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  • Zachary Spetzler

Culture Spotlight Featuring Andrew Gajadhar

Andrew Gajadhar, p.g.a. is a Producer, Writer, Director and Actor, known for What Matters (2018), Prelude to Infusco (2014), Shenanigans (2019), Alienography (2019), and is in production of a new horror trilogy called Milila (2020). His career started as a fight/tactical choreographer, rooted from an extensive Martial Arts, Law Enforcement, and Military background in the U.S. Marines with his founding organization, American P.I.T. Fighting Academy. Gajadhar then extended his company with his two business partners, Christian Manganelli and Faith Creech, to produce film after receiving degrees in both the Arts and Psychology. This new entity, Picture Media Group, not only rapidly grew after just two years in business, but it became a staple in the community by its ability to employ citizens and its commitment to education through produced content and community involvement. This spawned the development of a nonprofit organization that bridges the gap of industry professionals and independent filmmakers by way of networking and film education for the entire state of South Carolina, Carolina Film Network, with the help of his business partners and another colleague. At this time, Gajadhar was able to become the first ever accredited Producer with the Producers Guild of America registered with the South Carolina Film Commission. After receiving several awards and recognition for his outstanding contributions and films he's written, produced, and directed in South Carolina, to include eight nominations and three awards at the Rising Star Academy Awards in Philadelphia, PA (2018), Gajadhar and his business partners recently had their inaugural year of their own international film festival, Freedom Festival International, highlighting underrepresented groups, women, and military veterans in August of 2019. In addition to this, Gajadhar was inducted into the Action Martial Arts Magazine Hall of Honors and included in the World History Book for his Martial Science contributions as the founder of American P.I.T. Fighting. Currently, Gajadhar does public speaking engagements, is a reoccurring guest speaker and contributor to the Media Arts department at the University of South Carolina, teaches classes in the film industry, and with his business partners are in the process of building what will be the first major film studio ever in South Carolina. His mission and vision is to create his own "Hollywood" in South Carolina that will give opportunities for independent filmmakers to make their dreams a reality by having direct access to sound stages, pre-constructed live sets, tactical cinematic development, and opportunities for formal education and internships for film.

"Why leave the place our dreams were created to 'make it' when we can make those dreams a reality right here?" -Andrew Gajadhar, p.g.a.

Tell us about your experience at Hip Hop Film Festival? The Hip Hop Film Festival experience is one that I will never forget. Not only was my film well received, but I made some of the best connections in my career at the festival. I felt like a person of importance, with the entire VIP treatment and push of exposure. The best part of the festival had to be how much C.R. Capers made us all feel like we were her children, and she was going to do everything she could to take care of us and make sure we got as much publicity, exposure, and knowledge of the industry as possible. Ultimately, I left more confident and excited than I ever expected to be.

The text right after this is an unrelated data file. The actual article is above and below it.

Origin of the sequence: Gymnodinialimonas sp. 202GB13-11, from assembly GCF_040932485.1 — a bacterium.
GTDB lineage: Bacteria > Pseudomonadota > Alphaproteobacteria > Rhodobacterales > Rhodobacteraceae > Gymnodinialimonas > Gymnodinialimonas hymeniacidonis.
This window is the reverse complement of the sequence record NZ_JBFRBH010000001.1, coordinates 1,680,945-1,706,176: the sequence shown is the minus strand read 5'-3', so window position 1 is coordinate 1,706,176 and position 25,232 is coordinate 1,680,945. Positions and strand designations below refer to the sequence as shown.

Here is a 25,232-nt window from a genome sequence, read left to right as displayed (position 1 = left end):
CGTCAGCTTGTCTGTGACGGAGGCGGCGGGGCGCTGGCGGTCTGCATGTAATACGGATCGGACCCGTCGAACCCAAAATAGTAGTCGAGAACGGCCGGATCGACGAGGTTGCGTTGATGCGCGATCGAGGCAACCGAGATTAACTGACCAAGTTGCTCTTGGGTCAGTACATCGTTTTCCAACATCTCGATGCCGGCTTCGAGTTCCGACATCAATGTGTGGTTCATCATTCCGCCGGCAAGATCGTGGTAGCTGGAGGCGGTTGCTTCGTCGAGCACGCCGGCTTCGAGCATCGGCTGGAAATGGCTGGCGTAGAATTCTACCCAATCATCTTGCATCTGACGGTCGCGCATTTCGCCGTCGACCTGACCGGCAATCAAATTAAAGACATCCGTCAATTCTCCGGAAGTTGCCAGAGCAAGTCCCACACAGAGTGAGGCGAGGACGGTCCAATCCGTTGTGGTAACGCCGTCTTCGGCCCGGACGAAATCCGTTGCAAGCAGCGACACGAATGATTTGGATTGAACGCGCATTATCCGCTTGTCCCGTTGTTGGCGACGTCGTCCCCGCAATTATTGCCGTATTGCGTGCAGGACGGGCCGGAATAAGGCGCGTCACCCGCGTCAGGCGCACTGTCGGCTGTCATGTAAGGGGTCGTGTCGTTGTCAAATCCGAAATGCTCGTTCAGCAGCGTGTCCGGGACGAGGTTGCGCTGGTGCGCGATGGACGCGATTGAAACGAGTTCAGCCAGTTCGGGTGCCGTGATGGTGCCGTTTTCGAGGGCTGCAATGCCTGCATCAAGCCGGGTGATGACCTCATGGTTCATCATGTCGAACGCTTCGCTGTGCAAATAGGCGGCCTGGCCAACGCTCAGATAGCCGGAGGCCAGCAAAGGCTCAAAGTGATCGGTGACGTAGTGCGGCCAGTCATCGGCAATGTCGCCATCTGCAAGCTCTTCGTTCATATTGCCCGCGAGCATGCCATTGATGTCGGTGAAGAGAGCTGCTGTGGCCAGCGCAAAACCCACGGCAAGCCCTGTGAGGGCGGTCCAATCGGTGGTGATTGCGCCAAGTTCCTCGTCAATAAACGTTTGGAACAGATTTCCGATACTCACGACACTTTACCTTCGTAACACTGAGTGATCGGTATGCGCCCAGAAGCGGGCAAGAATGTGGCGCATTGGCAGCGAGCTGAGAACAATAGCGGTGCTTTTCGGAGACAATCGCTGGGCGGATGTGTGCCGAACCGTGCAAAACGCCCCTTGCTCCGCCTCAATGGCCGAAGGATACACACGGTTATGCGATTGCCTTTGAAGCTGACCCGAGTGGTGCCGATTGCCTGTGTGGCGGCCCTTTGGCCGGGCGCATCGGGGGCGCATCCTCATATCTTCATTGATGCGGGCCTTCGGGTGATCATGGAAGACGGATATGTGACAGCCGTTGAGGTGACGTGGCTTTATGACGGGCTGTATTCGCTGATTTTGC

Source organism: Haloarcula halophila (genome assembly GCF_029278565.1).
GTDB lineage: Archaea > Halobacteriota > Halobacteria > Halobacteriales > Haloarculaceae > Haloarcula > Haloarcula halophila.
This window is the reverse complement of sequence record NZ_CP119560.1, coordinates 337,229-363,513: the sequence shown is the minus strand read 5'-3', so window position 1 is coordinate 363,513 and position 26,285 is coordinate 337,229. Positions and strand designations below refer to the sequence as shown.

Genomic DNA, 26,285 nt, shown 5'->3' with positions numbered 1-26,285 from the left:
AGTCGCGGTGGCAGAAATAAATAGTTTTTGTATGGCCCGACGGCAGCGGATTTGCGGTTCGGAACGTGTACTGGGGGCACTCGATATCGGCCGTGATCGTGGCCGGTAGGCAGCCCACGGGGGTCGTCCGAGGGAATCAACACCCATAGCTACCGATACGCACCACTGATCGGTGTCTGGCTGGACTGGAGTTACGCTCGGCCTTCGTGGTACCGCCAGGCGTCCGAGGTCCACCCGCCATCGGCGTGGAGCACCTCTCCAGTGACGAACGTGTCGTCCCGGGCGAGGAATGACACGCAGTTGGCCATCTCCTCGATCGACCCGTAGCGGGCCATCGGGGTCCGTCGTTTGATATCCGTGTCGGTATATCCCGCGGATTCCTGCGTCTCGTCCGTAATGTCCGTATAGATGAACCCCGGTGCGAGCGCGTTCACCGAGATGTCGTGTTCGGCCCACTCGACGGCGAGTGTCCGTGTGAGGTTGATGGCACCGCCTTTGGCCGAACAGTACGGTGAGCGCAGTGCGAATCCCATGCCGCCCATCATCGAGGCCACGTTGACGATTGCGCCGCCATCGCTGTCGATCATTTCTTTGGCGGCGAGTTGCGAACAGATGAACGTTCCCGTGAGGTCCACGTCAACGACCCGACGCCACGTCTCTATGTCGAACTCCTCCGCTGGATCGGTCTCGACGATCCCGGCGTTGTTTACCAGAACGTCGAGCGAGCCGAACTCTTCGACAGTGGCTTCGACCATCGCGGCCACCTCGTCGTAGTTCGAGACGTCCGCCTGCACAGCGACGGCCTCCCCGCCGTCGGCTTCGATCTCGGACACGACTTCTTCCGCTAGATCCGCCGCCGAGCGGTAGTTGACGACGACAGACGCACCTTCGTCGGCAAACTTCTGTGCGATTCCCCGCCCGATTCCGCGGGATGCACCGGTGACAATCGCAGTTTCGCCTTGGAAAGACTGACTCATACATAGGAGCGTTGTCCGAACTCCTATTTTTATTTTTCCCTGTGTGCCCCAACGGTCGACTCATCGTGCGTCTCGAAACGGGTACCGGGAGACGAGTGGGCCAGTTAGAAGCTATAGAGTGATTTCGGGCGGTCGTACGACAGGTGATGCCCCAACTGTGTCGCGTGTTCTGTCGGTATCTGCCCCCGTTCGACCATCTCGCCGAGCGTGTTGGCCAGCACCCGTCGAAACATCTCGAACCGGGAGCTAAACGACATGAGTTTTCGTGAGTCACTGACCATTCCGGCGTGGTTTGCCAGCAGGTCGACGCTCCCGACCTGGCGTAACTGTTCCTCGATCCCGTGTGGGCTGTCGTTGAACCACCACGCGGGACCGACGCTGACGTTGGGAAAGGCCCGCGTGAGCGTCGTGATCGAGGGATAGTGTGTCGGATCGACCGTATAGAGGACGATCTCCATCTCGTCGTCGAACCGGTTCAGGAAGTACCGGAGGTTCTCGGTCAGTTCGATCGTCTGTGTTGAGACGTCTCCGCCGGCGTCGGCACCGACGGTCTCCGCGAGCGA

Why are stories from the culture important? Stories from the culture are more than important, they are a necessity. We are absolutely nothing without our history, and our future is meek without full representation and inclusion. We need our stories to not only be included, but we need them to influence our community. The psychology of our culture is based on our experiences, and our stories are our therapy. Every beat of our rhythm is a heart knowing it’s alive. Every tear that we shed is testimony of what we’ve been through. Every story that we tell is inspirational food for our soul. In short, for our progression, we need us.

What projects are you working on now? Right now I’m building the first major studio ever to be in South Carolina, and it is exclusively going to be for the betterment of independent filmmaking. With our studio, we are also creating the first independent distribution line that will put independent films in select commercial theaters for an entire week before DVD, VOD, and online platforms. My company is also preparing for our second year run of our international film festival in August. I am also in pre-production of my first horror film, set to be filmed in October. In addition to all of this, I am being included in the Action Martial Arts Magazine Hall of Honors History Book as the founder of American P.I.T. Fighting Martial Science. I’m looking forward to a very productive year.

Why do you think the Harlem film house and Hip Hop Film Festival is important?The Harlem Film House and Hip Hop Film Festival is important because there is no other film festival that truly belongs to our culture the way that it does. There are other cultured festivals, but they keep the culture contained without encouraging it to flourish. This festival is like a museum of culture that acts like a traveling exhibition, and its reach expands beyond its walls.

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